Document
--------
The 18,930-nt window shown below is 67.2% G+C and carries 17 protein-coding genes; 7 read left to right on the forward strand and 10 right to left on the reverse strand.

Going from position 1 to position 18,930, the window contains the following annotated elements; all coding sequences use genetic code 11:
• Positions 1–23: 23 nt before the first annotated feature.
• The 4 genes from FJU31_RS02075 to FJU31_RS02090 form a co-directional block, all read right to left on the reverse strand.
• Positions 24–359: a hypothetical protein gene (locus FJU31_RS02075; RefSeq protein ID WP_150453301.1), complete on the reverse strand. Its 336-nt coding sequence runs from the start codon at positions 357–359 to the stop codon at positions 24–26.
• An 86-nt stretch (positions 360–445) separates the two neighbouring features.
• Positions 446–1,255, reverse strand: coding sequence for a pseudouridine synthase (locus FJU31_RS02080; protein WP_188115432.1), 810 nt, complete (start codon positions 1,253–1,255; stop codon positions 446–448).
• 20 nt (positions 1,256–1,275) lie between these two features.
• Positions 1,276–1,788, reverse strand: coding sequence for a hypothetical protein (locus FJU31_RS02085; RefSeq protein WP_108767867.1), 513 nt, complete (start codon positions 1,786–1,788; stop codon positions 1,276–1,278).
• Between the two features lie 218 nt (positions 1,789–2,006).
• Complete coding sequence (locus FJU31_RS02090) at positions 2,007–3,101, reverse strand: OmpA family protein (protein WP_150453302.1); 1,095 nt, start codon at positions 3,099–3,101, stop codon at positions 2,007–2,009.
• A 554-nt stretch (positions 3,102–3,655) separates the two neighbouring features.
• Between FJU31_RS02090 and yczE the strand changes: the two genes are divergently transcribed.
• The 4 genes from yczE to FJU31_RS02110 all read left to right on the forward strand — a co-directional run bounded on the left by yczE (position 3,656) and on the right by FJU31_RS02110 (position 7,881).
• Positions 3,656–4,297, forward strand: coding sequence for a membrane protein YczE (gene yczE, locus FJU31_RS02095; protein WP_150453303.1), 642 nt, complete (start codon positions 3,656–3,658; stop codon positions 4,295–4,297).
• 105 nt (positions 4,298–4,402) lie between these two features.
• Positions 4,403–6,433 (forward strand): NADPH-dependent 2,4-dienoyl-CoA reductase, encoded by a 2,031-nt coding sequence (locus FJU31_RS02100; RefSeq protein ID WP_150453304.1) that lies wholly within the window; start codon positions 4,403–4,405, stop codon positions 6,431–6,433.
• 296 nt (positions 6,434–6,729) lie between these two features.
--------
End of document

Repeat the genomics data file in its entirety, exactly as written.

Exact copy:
The 18,930-nt window shown below is 67.2% G+C and carries 17 protein-coding genes; 7 read left to right on the forward strand and 10 right to left on the reverse strand.

Going from position 1 to position 18,930, the window contains the following annotated elements; all coding sequences use genetic code 11:
• Positions 1–23: 23 nt before the first annotated feature.
• The 4 genes from FJU31_RS02075 to FJU31_RS02090 form a co-directional block, all read right to left on the reverse strand.
• Positions 24–359: a hypothetical protein gene (locus FJU31_RS02075; RefSeq protein ID WP_150453301.1), complete on the reverse strand. Its 336-nt coding sequence runs from the start codon at positions 357–359 to the stop codon at positions 24–26.
• An 86-nt stretch (positions 360–445) separates the two neighbouring features.
• Positions 446–1,255, reverse strand: coding sequence for a pseudouridine synthase (locus FJU31_RS02080; protein WP_188115432.1), 810 nt, complete (start codon positions 1,253–1,255; stop codon positions 446–448).
• 20 nt (positions 1,256–1,275) lie between these two features.
• Positions 1,276–1,788, reverse strand: coding sequence for a hypothetical protein (locus FJU31_RS02085; RefSeq protein WP_108767867.1), 513 nt, complete (start codon positions 1,786–1,788; stop codon positions 1,276–1,278).
• Between the two features lie 218 nt (positions 1,789–2,006).
• Complete coding sequence (locus FJU31_RS02090) at positions 2,007–3,101, reverse strand: OmpA family protein (protein WP_150453302.1); 1,095 nt, start codon at positions 3,099–3,101, stop codon at positions 2,007–2,009.
• A 554-nt stretch (positions 3,102–3,655) separates the two neighbouring features.
• Between FJU31_RS02090 and yczE the strand changes: the two genes are divergently transcribed.
• The 4 genes from yczE to FJU31_RS02110 all read left to right on the forward strand — a co-directional run bounded on the left by yczE (position 3,656) and on the right by FJU31_RS02110 (position 7,881).
• Positions 3,656–4,297, forward strand: coding sequence for a membrane protein YczE (gene yczE, locus FJU31_RS02095; protein WP_150453303.1), 642 nt, complete (start codon positions 3,656–3,658; stop codon positions 4,295–4,297).
• 105 nt (positions 4,298–4,402) lie between these two features.
• Positions 4,403–6,433 (forward strand): NADPH-dependent 2,4-dienoyl-CoA reductase, encoded by a 2,031-nt coding sequence (locus FJU31_RS02100; RefSeq protein ID WP_150453304.1) that lies wholly within the window; start codon positions 4,403–4,405, stop codon positions 6,431–6,433.
• 296 nt (positions 6,434–6,729) lie between these two features.